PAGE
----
'China dream' and 'Hong Kong dream' need to be put into practice
The "China Dream" evoked by newly elected President Xi Jinping has, unsurprisingly, generated different interpretations, ranging from building a better future for 1.3 billion people to an ambitious goal of reviving the nation's ancient glories. Meeting Chief Executive Leung Chun-ying for the first time in his new capacity on Monday, Xi extended his hopes to the Hong Kong public. Achieving the dream of a rejuvenated nation, he said, required the city's co-operation with the mainland. He said both sides could complement each other and develop further. The top leader also praised Leung for his governance philosophy - "seeking change while keeping stability". But the key, he said, was to put that into practice. His appeal for "unity and active support" for Leung's team was echoed by Li Keqiang when Leung met the new premier.
The remarks by the state leaders speak volumes about Beijing's concerns over the current situation in Hong Kong. Over the past nine months, Leung, to his credit, has rolled out a series of popular measures, such as a locals-only land policy and zero-birth quota for mainland mothers. But that does not dilute the perception that he is still struggling to establish himself as a capable leader. With many of his grand ideas still on the drawing board, patience is wearing thin.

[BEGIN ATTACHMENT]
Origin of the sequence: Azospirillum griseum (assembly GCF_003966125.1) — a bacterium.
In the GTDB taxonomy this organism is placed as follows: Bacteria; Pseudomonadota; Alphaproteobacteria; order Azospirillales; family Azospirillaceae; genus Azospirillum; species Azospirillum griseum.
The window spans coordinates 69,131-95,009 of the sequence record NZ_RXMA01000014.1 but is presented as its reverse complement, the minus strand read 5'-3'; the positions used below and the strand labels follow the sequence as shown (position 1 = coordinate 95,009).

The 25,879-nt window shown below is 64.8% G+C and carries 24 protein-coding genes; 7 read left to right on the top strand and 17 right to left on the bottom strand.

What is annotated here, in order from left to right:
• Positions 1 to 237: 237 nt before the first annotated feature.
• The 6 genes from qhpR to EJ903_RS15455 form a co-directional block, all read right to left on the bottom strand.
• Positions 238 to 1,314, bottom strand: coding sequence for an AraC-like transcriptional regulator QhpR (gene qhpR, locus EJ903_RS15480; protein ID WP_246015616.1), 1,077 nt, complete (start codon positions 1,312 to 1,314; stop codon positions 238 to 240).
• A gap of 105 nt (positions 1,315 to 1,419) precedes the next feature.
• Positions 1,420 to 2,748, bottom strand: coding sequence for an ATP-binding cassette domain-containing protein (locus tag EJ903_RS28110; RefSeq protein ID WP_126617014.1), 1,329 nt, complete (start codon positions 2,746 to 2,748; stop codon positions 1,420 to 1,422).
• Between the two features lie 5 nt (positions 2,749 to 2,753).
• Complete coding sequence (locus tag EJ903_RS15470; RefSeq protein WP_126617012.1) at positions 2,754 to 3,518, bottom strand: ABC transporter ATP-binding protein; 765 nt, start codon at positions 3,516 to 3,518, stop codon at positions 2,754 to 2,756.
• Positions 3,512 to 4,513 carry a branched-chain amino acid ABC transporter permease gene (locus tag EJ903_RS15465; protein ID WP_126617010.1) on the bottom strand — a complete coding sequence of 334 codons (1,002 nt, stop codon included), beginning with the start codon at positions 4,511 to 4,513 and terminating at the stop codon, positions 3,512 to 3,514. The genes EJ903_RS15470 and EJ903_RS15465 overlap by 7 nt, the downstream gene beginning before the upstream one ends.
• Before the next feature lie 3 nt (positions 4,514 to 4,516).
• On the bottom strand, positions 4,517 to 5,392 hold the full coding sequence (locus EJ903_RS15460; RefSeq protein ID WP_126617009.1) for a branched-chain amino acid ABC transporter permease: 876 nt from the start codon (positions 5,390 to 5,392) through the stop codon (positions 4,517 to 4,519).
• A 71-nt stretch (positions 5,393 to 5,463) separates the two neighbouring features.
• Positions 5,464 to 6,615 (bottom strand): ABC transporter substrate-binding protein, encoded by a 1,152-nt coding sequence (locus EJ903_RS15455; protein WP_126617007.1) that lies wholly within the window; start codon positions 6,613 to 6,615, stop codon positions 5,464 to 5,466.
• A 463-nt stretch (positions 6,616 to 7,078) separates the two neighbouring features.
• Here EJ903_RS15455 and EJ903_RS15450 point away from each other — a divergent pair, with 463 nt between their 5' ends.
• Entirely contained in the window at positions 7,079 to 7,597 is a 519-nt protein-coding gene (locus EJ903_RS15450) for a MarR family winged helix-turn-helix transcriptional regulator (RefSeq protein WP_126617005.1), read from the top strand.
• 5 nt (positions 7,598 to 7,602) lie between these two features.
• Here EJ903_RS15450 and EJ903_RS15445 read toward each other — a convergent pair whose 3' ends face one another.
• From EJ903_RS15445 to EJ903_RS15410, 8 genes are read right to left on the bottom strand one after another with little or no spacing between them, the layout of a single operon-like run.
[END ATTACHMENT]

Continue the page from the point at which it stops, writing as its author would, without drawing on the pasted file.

Beijing is perhaps equally eager to see some results. The chief executive has been rightly reminded that having a governing blueprint recognised by the public is not enough. Pressure for him to deliver is growing. Unfortunately, Leung has yet to win over critics and, in some cases, allies who are supposed to be on his side. This is because the pro-Beijing camp remains divided after the chief executive race last year.
It will not be in the country's interest if the city is deadlocked instead of progressing. Being an inseparable part of China, we are expected to help contribute to the nation's success. The appeal for unity and implementing policies is a reminder that we share the same interest in making Hong Kong and China a success. It remains to be seen how well the messages have been received. But frustration is growing that another dream - universal suffrage - has not been given higher priority. There was no serious discussion with the state leaders despite calls for an early consultation on the 2017 electoral arrangements. It would be good if Beijing shares the concerns and help achieve the Hong Kong dream.